It was a thoroughgoing apology from Commonwealth CEO Ian Narev in July 2014. Amidst the turmoil of revelations about the shonks and spivs of Commonwealth Financial Planning, senate committee inquiries and Adele Ferguson routinely exposing more scandals, Narev wanted to apologise to victims of CFP. “I unreservedly apologise to all customers affected. Poor advice provided by some of our advisers between 2003 to 2012 caused financial loss and distress and I am truly sorry for that,” Narev said. And he was at pains to state that this was atypical of the Commonwealth Bank.
The way in which we have transformed our CFP and FWL businesses over the past three years shows our commitment to ensuring that the best interests of our customers are always our first and foremost consideration. This transformation brings CFP and FWL in line with our other businesses at the Commonwealth Bank.
Judging by yesterday’s extraordinary evidence from the banking royal commission, it seems more like CFP already was in line with other business at the Commonwealth Bank.
When Narev was uttering warm fuzzies about how “the best interests of our customers are always our first and foremost consideration”, his bank was selling credit card insurance to people who would never be able to make a claim on that insurance. Nine months after Narev’s statement, an internal report found that 64,000 people had been sold credit card plus products by the bank that they literally could never use, because they were unemployed.
Somehow, a few weeks later, that number shrunk to less than 28,000 when the Bank alerted the corporate regulator the Australian Securities and Investments Commission about the problem. “The problem was incorrectly stated,” an under-the-pump bank executive admitted to the commission yesterday.
As Crikey noted back in 2016, statements like Narev’s, and the sort of guff bank executives have been offering at parliamentary inquiries, are part of the banks’ method of avoiding serious scrutiny: apologise, insist that the offenders are rotten apples in an otherwise wonderful barrel — or at least are “out of line” with the rest of the bank — that there are no cultural problems. And nothing ever changes — there’ll simply be a future CEO offering the same apologies and explanations for another scandal, at a later point.
Well, here we are.
This is why the government didn’t want a banking royal commission. Because it knew its donor mates in the big four had plenty more scandals to hide. And, worse, they wouldn’t be able to use warm and fuzzies to protect themselves as with a bunch of politicians pursuing 50 different issues in an hour-long inquiry appearance. There’s nowhere to run and nowhere to hide from Kenneth Hayne and his counsel assisting Rowena Orr, no playing for the clock, no fobbing them off, no taking questions on notice, no playing defence until another questioner jumps in. And if you happen to be economical with the truth, well, the penalty is a little worse than some public embarrassment.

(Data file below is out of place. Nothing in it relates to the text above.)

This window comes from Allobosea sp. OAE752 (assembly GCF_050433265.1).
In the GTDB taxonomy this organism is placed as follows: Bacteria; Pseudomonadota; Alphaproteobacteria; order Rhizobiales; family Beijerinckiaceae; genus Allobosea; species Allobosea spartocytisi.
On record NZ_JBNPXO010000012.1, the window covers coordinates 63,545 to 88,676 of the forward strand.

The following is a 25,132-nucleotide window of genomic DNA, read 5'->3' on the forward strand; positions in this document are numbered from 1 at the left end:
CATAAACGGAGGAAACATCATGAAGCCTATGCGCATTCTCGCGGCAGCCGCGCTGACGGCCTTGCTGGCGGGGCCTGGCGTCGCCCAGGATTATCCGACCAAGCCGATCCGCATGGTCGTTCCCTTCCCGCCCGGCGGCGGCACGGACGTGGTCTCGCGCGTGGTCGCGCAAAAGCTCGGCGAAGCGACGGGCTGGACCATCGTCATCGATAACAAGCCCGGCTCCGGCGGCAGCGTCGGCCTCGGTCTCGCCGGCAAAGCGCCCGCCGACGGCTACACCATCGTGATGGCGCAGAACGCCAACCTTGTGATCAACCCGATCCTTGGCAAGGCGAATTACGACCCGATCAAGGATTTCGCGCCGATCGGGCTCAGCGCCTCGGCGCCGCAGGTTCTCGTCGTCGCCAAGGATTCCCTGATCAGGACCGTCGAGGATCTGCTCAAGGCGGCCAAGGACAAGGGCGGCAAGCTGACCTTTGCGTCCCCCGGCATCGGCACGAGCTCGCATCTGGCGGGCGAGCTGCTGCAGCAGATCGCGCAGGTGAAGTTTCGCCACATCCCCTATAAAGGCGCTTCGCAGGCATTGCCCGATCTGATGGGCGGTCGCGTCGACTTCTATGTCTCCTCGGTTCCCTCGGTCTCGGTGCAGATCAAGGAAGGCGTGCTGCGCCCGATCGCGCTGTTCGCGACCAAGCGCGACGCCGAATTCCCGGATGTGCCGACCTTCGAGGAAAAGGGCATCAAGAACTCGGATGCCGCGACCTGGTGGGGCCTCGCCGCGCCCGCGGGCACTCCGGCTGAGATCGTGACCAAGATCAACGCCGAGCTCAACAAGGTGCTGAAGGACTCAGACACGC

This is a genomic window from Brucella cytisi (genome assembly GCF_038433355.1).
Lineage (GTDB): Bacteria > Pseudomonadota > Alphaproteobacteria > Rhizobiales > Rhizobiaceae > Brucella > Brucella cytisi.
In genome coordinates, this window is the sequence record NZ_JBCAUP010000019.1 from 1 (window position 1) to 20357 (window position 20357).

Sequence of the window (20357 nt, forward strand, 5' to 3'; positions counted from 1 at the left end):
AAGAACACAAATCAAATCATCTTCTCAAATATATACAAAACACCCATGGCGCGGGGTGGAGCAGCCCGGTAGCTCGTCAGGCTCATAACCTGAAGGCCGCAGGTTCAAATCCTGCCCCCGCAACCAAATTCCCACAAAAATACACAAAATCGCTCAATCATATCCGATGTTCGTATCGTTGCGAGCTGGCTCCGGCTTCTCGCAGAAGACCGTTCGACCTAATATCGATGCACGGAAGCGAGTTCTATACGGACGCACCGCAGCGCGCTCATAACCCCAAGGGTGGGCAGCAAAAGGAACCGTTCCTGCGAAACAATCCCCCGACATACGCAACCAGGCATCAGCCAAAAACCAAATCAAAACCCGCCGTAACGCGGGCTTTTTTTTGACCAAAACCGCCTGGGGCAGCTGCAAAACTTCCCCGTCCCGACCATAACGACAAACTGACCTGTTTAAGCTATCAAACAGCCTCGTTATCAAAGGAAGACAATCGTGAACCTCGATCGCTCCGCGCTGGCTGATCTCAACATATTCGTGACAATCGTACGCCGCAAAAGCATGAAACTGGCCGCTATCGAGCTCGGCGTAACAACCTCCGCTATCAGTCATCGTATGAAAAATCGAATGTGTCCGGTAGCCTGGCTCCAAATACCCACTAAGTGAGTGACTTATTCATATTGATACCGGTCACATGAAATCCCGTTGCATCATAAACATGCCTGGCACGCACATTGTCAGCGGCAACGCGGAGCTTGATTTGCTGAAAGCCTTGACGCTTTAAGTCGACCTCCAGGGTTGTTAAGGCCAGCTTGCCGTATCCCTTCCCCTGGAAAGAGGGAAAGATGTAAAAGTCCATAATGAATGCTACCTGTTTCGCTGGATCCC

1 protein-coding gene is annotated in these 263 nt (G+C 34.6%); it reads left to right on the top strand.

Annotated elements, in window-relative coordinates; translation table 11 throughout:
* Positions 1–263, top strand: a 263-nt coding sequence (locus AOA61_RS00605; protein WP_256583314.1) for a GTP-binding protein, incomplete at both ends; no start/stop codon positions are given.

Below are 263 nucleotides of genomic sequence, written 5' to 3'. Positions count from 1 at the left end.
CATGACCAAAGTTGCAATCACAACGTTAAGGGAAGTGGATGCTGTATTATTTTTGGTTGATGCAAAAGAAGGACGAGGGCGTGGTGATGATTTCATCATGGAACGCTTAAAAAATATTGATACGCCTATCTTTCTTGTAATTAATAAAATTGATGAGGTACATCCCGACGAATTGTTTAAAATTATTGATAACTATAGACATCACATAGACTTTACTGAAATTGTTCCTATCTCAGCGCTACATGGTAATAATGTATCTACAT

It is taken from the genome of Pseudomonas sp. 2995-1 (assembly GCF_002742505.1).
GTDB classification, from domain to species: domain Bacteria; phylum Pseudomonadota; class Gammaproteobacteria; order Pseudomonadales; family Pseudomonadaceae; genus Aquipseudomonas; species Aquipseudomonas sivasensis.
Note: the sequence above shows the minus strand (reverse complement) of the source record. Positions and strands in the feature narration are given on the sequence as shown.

And thus, barely into a second week, we’re already losing count of the scandals uncovered.
Which brings us to a regulator to whom the existence of the royal commission is an implicit, but very real, rebuke: ASIC. ASIC, the performance of which during the CFP scandal would have been a comedy were it not for the grim human toll, has a new chairman, James Shipton. Shipton has been offering his own warm and fuzzies in a speech yesterday, about the issue of “trust” and how to address the lack of trust in the finance industry.
The prevalence of scandal in the financial sector was partly due to a lack of professionalism, Shipton said. And that could be addressed by the industry. “Industry, and the people within it, need to do more and need to take more of a leadership role,” according to the chairman. He said there was an opportunity for “the industry itself, working with standard setting and professional bodies, to promote and perhaps even require, professionalism within their sectors. In other words, there is a window of opportunity for the industry to take the lead without the imposition of a regulatory catalyst.”
All these years on, at a point where it’s hard to actually keep track of major banking scandals, as ASIC — which, we were told by a desperate Turnbull government, had the powers of a standing royal commission — battles the banks in court over rate-rigging, as every day of the royal commission uncovers some entirely new shambles from within the banks, the new head of ASIC is talking about avoiding regulating the finance industry and allowing “the industry to take the lead.”
You wonder what it would take, if anything, for ASIC to muscle up and actually do its job.